We should note that only some of that research we just discussed was undertaken by economists and most Americans find the research produced by economists to be of little value and little interest. As a matter of fact, the discipline is known in the academic world as quote “the dismal science” because people generally either go to sleep or get aggravated by economic reports. And yet the field of economics, from a Christian worldview perspective, is one of the most important and vital intellectual endeavors of all. It’s one of the most important parts of the research university, one most important issue that we can track. Why? Because as Christians we understand what the Bible teaches clearly, and that is that even as we are made in God’s image we are economic creatures. We are inescapably economic creatures and what the Christian understands, as informed by Scripture, is that our economic lives, our economic choices indicate exactly what we believe. In other words, we will demonstrate our convictions with how we handle currency, how we handle wealth, how we handle money. But one of the reasons why many people simply find economics the dismal science and try to stay away from it is because it appears to be so statistical on the one hand and abstract on the other. What in the world does this have to do with my life?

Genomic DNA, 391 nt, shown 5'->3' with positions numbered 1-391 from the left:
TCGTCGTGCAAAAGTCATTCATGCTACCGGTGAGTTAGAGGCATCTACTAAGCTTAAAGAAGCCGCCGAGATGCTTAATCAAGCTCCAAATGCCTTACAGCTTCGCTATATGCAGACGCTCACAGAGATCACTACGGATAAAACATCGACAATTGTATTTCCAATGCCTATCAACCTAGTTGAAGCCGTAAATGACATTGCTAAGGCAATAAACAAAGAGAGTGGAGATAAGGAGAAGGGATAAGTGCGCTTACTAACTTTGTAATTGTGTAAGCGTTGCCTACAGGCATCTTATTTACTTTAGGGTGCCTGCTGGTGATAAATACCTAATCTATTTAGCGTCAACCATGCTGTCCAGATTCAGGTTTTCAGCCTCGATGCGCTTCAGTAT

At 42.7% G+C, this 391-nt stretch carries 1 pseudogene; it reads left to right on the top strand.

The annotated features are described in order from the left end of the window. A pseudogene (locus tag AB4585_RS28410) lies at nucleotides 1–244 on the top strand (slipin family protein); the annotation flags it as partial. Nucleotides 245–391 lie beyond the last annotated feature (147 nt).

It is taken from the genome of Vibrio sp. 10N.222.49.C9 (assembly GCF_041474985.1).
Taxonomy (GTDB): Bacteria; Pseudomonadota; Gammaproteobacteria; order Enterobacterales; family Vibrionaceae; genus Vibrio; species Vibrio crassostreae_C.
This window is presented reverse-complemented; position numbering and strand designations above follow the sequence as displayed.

That leads me to reflect upon the fact that this week Gary Becker, a professor of economics at the University of Chicago, died at age 83. He was a Nobel Laureate. He also had been awarded the presidential Medal of Freedom. Why is he so important? It is because Gary Becker pioneered a science of economics that was brought down to human scale. He believed that the most important issue economically, wasn’t money, but what he called human capital. He believed that the real wealth of a civilization or culture wasn’t in its assets measured by energy, resources, and currency and gold, but rather whether or not its population, the people who made the community or the nation, were increasing in terms of their ability to flourish and to function economically and otherwise. He suggested that the wise government is the government that invests in its people; the government that removes obstacles and structures that would impede human learning, human capital, and human development. He argued that the societies that tried to coerce the human spirit, totalitarian regimes, such as the Soviet Union in the 20 century, basically destroyed themselves by destroying their own human capital, by creating disincentives and by so devaluing human beings, filling them in gulags and executing them as extreme examples, the same thing is found, of course, in the communist revolution in China under Mao, that there was no investment in the people and thus the society eventually failed to flourish. Gary Becker understood that if individuals flourish, the society will flourish, but he also understood something else that was revolutionary during the 1960s and 1970s. He understood that the most basic unit for understanding how societies build human capital is not the individual but the family. In other words, Gary Becker, the economist, pointed to the centrality of the family in human society. He made very clear that if you are trying to build human capital you’re going to have to build the family. He also understood that, economically speaking, when a society begins to change, it’s going to show up most clearly in changes in family life. For instance, the entry of women into the workforce, the fact that Americans after the 1960s began having fewer children, he said those are moral choices but they’re going to impact the economy and furthermore it’s because changes in the economy have impacted the way people live, and if we’re not careful they will impact the family, and if we’re not watchful it will impact the family with damage and that will fail to build human capital. Gary Becker and his colleague Milton Friedman of University of Chicago helped to reshape American economics in the 20th century, generally and more libertarian and in a more conservative direction. Gary Becker was intellectually productive, writing a column for BusinessWeek and in a blog right up to the last weeks of his life. But the key insight in his academic contribution is one that should be very important for the Christian worldview. A society that will last is a society that builds human capital, and you build human capital, not just by trying to build individual capital, but family capital. And a society that doesn’t honor the family is actually destroying itself.